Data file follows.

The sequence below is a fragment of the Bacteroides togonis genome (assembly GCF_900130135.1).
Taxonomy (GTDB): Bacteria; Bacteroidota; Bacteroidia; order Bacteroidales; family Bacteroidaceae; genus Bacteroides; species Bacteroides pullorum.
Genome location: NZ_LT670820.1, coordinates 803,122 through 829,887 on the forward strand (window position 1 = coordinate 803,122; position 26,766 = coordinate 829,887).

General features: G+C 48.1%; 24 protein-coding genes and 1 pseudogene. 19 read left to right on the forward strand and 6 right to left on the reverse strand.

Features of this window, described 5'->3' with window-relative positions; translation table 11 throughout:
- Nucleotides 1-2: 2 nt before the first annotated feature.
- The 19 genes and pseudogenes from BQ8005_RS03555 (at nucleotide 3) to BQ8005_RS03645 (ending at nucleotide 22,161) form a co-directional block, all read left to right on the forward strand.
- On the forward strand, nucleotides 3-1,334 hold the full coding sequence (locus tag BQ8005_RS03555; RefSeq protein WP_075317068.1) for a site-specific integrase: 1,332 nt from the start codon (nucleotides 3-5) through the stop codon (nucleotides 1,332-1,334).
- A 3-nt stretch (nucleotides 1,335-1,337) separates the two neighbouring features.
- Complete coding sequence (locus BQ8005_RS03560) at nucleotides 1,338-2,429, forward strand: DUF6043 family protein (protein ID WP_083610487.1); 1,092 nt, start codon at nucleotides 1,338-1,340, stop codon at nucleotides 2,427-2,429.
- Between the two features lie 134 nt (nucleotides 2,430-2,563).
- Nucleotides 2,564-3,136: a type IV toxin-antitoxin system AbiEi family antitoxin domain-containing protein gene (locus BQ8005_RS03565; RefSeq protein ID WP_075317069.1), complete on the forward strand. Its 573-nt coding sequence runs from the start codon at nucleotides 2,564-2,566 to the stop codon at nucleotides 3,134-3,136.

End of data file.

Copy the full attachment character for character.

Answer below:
The sequence below is a fragment of the Bacteroides togonis genome (assembly GCF_900130135.1).
Taxonomy (GTDB): Bacteria; Bacteroidota; Bacteroidia; order Bacteroidales; family Bacteroidaceae; genus Bacteroides; species Bacteroides pullorum.
Genome location: NZ_LT670820.1, coordinates 803,122 through 829,887 on the forward strand (window position 1 = coordinate 803,122; position 26,766 = coordinate 829,887).

General features: G+C 48.1%; 24 protein-coding genes and 1 pseudogene. 19 read left to right on the forward strand and 6 right to left on the reverse strand.

Features of this window, described 5'->3' with window-relative positions; translation table 11 throughout:
- Nucleotides 1-2: 2 nt before the first annotated feature.
- The 19 genes and pseudogenes from BQ8005_RS03555 (at nucleotide 3) to BQ8005_RS03645 (ending at nucleotide 22,161) form a co-directional block, all read left to right on the forward strand.
- On the forward strand, nucleotides 3-1,334 hold the full coding sequence (locus tag BQ8005_RS03555; RefSeq protein WP_075317068.1) for a site-specific integrase: 1,332 nt from the start codon (nucleotides 3-5) through the stop codon (nucleotides 1,332-1,334).
- A 3-nt stretch (nucleotides 1,335-1,337) separates the two neighbouring features.
- Complete coding sequence (locus BQ8005_RS03560) at nucleotides 1,338-2,429, forward strand: DUF6043 family protein (protein ID WP_083610487.1); 1,092 nt, start codon at nucleotides 1,338-1,340, stop codon at nucleotides 2,427-2,429.
- Between the two features lie 134 nt (nucleotides 2,430-2,563).
- Nucleotides 2,564-3,136: a type IV toxin-antitoxin system AbiEi family antitoxin domain-containing protein gene (locus BQ8005_RS03565; RefSeq protein ID WP_075317069.1), complete on the forward strand. Its 573-nt coding sequence runs from the start codon at nucleotides 2,564-2,566 to the stop codon at nucleotides 3,134-3,136.